This Caribbean recipe (from Jamaica) is from the alleasyrecipes.com website. The recipe introduction states that it's traditionally served with corn muffins or Cornmeal Coo-Coo and Christophene au Gratin (a tropical squash/chayote dish).
Preheat the oven to 350°F With a sharp knife, lightly score the pork loin by making diagonal cuts 1/4 inch deep at 1-inch intervals on the fat side. Place the pork scored side up in a shallow roasting pan just large enough to hold it comfortably.
If you prefer to use a meat thermometer, insert it into the loin after you have scored the fat side. Be sure the tip of the thermometer does not touch any fat or bone.
Roast the loin in the middle of the oven for 1 hour, or until the pork is golden brown. Remove the pan from the heat and transfer the loin to a cutting board or platter. Skim the fat from the juices in the pan, pour in the stock, and set the pan and its liquid aside.
With a large mortar and pestle or in a small bowl with the back of a spoon, mash the brown sugar, 2 tablespoons of dark rum, garlic, ginger, cloves, bay leaf, salt and pepper to a smooth paste. With a metal spatula or your fingertips, spread the paste evenly over the scored side of the pork.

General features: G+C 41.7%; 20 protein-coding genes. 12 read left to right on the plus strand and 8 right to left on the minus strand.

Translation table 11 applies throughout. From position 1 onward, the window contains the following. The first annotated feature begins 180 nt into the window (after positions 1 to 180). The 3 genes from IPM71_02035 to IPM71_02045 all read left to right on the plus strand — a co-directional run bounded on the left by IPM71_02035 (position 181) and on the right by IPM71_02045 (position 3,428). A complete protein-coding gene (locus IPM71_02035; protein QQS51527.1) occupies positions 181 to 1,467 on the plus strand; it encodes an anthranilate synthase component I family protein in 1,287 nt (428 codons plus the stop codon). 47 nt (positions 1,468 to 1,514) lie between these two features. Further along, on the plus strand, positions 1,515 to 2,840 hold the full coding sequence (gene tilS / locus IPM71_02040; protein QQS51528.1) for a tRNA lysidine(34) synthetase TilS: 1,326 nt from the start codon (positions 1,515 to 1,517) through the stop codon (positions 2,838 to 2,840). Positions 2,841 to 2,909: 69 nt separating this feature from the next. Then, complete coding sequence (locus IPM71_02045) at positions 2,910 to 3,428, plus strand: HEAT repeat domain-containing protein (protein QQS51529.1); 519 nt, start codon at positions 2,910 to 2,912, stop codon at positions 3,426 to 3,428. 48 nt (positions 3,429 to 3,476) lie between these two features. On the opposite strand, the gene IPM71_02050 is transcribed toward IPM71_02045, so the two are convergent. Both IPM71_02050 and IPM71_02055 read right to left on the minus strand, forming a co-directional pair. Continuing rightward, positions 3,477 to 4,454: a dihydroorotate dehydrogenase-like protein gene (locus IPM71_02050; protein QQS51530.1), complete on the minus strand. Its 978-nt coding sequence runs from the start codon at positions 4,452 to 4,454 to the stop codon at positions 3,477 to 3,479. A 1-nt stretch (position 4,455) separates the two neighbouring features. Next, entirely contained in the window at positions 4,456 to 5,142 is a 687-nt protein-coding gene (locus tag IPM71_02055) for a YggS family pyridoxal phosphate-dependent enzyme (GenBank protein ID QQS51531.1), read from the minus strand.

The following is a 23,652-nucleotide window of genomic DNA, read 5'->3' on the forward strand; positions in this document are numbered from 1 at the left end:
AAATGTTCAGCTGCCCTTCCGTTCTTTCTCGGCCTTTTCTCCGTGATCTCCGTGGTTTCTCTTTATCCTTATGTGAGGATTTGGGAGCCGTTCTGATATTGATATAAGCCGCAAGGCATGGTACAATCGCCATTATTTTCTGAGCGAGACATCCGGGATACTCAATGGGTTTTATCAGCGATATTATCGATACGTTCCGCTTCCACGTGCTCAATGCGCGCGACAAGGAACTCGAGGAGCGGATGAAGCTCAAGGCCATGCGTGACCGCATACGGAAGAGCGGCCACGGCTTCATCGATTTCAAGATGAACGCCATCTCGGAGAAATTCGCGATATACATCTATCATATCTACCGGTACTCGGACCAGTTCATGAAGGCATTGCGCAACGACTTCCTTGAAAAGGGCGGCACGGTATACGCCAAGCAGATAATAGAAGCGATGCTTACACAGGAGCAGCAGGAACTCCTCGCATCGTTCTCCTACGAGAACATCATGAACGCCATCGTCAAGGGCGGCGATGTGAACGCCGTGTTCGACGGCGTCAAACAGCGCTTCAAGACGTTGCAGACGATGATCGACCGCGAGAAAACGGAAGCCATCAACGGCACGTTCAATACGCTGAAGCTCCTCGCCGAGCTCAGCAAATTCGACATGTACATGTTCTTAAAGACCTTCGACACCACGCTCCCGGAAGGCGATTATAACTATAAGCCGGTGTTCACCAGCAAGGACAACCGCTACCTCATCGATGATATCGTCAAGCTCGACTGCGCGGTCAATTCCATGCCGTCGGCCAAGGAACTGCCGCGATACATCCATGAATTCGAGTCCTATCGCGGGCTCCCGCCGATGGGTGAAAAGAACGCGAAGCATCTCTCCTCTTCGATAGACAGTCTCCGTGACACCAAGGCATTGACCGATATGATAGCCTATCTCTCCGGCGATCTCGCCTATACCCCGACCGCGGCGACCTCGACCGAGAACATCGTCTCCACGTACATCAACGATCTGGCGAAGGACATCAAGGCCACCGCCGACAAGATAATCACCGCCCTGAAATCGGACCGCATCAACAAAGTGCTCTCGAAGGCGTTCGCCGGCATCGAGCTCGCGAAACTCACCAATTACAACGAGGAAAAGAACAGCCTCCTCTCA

Return the loin to the pan scored side up and roast in the middle of the oven for another 30 minutes, or until the surface is crusty and brown. (The thermometer should reach a temperature of 160°F to 165°F.).
Transfer the loin to a heated platter and let it rest for 10 minutes for easier carving.
Meanwhile, slowly warm the light rum in a small skillet over low heat. Off the heat, ignite the rum with a match, then slide the skillet gently back and forth until the flames completely die out.
Bring the liquid remaining in the baking pan to a boil over high heat. Give the arrowroot-and-water mixture a quick stir to recombine it, and add it to the pan. Stirring constantly, cook briskly until the sauce thickens enough to coat the spoon heavily.
Remove the pan from the heat and stir in the flamed rum and the lime juice. Taste for seasoning and pour the sauce into a heated bowl or sauceboat.